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2017 Articles

Appellate court confirms importance of Dead Man’s Act in surviving litigation By Jason G. Schutte September 2017 The Dead Man’s Act can be a very effective tool in defending personal injury claims. It can be used to wholly defeat a negligence case, as occurred in Spencer v. Strenger Wayne.
Conflicts of interest and the duty of the insurance company to defend By Jason G. Schutte March 2017 When is an insured not required to utilize an insurer-retained attorney in defending an underlying lawsuit?
A “deadline” is the date or time before which a task must be completed By Robert Handley November 2017 In this case, the Notice of Appeal was due on December 14, 2016. However, Plaintiff did not file until December 21, 2016. Further, Plaintiff did not file an Illinois Supreme Court Rule 303(d) “Motion for Leave to File a Late Notice of Appeal.”
Determining whether absolute or qualified immunity applies to a prosecutor’s conduct By Alex Yorko May 2017 A review of when a prosecutor is entitled to qualified immunity or absolute immunity from civil damages.
Eliminating statutes of limitations for all sexual-related offenses By Alex Yorko May 2017 Should the statutes of limitations for all sexual assaults be eliminated?
Enforcing a federal judgment in Illinois By Allison M. Huntley February 2017 The process of initiating formal collection efforts may be unfamiliar to some attorneys. This article provides guidance on how to begin the process.
How to draft a contempt order By Hon. Leonard Murray January 2017 A discussion of the legal requirements of a contempt order.
Is hearsay a pleading objection? By Gary L. Schlesinger July 2017 The procedure of objecting to a statement of fact in a pleading on the grounds of inadmissible hearsay is neither appropriate nor sanctioned by Illinois law.
Jury instruction update: “Do you hear what I hear?” By Hon. Barbara Crowder August 2017 A discussion of the 2017 changes made thus far to Illinois Pattern Jury Instruction for Civil Cases since the revisions focus on language access.
A lie or a slip of the tongue? The basics of judicial estoppel after Seymour v. Collins By Allison M. Huntley November 2017 As a practical matter, the case of Seymour v. Collins highlights the factual analysis that goes into the decision to apply judicial estoppel, and there are lessons here for both defendants bringing dispositive motions and plaintiffs responding to them.
Limiting the general: How practitioners can (and should) use the ejusdem generis rule of construction in everyday practice By Matthew R. Davison December 2017 Across the legal spectrum, the rule of ejusdem generis remains an eloquent and aged technique for articulating rational limitations on ostensibly general phrasing.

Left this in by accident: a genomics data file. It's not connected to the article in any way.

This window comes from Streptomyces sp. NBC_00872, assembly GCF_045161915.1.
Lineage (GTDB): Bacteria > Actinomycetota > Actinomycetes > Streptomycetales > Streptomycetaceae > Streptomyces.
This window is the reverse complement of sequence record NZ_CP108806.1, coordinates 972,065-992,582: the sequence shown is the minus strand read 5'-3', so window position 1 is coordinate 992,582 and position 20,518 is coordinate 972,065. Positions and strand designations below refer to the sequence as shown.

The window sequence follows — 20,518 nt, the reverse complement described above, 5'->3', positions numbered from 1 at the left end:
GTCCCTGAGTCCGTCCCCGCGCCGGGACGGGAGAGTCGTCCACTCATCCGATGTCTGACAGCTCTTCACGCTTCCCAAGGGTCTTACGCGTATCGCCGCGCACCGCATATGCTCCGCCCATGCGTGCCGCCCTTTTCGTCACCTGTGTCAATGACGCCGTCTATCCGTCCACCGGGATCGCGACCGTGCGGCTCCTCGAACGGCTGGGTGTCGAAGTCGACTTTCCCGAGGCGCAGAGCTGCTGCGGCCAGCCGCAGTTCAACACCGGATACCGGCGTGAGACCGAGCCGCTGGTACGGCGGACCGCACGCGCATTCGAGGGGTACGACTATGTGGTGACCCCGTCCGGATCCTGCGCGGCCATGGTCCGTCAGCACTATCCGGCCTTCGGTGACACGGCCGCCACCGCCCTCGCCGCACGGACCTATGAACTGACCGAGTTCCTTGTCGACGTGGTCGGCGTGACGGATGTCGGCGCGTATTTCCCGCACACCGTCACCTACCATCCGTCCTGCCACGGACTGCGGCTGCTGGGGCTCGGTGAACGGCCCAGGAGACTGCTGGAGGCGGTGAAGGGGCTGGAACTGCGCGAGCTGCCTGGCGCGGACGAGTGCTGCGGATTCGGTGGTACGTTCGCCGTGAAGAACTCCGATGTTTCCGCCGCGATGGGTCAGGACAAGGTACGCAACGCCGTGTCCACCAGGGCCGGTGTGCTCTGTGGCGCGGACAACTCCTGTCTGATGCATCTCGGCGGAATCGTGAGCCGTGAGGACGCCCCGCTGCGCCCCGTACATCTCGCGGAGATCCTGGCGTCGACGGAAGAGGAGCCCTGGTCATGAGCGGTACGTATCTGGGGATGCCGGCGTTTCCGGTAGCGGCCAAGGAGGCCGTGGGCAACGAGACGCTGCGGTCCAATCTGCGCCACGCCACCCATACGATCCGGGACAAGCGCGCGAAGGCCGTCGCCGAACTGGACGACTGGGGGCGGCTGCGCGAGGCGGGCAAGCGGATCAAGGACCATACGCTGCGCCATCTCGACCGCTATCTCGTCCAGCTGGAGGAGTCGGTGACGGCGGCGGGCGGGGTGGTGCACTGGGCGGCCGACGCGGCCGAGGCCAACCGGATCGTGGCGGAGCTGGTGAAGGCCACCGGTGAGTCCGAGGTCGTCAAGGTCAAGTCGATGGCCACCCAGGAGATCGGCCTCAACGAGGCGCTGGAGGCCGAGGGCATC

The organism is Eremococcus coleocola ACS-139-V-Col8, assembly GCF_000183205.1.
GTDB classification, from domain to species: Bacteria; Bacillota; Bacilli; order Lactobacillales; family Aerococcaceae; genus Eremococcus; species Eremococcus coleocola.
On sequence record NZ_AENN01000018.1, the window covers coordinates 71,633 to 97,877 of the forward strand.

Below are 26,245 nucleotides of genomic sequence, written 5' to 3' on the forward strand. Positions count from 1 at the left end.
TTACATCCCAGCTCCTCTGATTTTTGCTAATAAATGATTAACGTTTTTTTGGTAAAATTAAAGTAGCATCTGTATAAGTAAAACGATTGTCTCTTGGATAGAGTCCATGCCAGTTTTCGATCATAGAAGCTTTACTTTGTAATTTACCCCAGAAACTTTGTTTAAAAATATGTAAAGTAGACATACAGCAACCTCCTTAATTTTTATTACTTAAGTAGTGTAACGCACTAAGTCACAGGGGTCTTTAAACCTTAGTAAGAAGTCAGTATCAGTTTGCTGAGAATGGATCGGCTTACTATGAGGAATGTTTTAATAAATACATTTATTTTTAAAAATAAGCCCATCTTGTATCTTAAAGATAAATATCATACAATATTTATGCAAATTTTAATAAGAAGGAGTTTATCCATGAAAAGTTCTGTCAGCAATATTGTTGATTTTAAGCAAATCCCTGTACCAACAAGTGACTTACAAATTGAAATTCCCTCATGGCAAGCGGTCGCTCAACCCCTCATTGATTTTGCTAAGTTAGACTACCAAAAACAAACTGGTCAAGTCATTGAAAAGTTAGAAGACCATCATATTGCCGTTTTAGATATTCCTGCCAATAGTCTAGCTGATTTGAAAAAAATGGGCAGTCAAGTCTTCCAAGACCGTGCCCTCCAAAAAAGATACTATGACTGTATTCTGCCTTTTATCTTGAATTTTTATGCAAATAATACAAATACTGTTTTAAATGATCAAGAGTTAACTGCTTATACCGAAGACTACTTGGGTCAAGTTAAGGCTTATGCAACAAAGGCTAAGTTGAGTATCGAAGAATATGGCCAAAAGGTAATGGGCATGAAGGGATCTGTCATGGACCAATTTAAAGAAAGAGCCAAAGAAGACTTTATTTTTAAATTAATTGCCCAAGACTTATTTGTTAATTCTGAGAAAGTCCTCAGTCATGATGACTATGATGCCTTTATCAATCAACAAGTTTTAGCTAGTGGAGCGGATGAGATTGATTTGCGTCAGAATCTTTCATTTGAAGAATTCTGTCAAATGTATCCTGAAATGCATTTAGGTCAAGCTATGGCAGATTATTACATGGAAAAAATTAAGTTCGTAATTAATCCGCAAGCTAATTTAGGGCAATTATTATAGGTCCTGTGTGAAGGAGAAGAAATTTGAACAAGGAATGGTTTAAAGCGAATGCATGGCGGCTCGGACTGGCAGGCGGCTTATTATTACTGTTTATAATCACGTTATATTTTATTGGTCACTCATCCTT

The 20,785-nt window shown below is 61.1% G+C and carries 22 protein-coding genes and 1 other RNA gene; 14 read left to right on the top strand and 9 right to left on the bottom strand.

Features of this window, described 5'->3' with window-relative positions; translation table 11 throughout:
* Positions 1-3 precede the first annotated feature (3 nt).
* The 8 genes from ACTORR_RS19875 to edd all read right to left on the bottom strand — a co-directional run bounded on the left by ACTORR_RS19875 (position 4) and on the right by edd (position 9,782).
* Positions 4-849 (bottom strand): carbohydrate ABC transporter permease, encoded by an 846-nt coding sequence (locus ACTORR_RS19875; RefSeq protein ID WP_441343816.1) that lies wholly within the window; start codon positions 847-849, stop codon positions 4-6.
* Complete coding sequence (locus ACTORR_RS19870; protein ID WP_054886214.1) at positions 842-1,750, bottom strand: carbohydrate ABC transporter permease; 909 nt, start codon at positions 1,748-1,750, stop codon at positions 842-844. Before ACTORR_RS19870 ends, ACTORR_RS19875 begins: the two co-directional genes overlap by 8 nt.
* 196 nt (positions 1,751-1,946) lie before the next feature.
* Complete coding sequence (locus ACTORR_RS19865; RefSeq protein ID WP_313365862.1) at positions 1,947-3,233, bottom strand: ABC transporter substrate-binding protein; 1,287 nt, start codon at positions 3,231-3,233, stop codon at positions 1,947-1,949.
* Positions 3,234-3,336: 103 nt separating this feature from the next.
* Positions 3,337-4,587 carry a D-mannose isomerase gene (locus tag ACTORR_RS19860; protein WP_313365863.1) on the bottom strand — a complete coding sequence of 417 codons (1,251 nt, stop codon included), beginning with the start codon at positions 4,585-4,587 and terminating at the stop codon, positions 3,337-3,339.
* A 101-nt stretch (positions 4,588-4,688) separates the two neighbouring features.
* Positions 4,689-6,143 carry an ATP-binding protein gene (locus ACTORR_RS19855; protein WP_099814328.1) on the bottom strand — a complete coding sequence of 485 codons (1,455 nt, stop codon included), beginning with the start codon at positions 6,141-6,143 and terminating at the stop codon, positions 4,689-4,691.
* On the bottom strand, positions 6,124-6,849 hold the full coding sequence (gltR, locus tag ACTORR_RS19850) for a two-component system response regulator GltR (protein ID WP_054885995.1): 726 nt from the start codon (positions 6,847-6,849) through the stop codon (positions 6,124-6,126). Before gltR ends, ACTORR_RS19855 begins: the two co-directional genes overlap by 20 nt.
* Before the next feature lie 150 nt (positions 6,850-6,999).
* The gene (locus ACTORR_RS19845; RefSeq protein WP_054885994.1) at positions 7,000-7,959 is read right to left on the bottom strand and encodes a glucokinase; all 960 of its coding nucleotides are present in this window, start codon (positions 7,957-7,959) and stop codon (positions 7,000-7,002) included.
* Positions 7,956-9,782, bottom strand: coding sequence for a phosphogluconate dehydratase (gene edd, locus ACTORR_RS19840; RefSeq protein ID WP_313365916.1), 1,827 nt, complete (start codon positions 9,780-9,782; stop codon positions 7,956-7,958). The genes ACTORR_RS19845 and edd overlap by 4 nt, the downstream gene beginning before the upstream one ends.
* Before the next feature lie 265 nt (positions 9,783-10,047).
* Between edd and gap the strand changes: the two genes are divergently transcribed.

Message from the Chair By Laura L. Milnichuk June 2017 A message from Chair Laura Milnichuk.
No effort, no immunity under Snow and Ice Removal Act By Jason G. Schutte June 2017 The Illinois Supreme Court recently discussed the limitations of the Illinois Snow and Ice Removal Act in Murpy-Hylton v. Lieberman, et al.
Obtaining attorney fees in voluntary lawyer program cases By Gary L. Schlesinger July 2017 There are several cases in Illinois dealing with legal services’ attorneys collecting fees for representing legal services’ clients from an opposing client who has paid his or her own attorney.
Pleadings under the Probate Code: A simple design By Patrick M. Kinnally February 2017 The Probate Act sets forth the pleading requirements for a claim against an estate. Unfortunately, the Act is silent on the pleading requirements for a counterclaim or an affirmative defense.
The question of possession, custody, or control in production By George S. Bellas & Michael Rizo January 2017 Unfortunately, the F.R.Civ.P. do little to define the meaning of “possession, custody or control,” leaving parties to determine the definition from case law.
Recent case concerning contempt By Gary L. Schlesinger March 2017 An examination of Knoll v. Coyne.
Respondents in discovery: A procedure for streamlining litigation when used properly By James J. Ayres August 2017 The Illinois Code of Civil Procedure recognizes three categories of participants in a lawsuit, Plaintiff, Defendant, and Respondents in Discovery. This article will focus on the third category.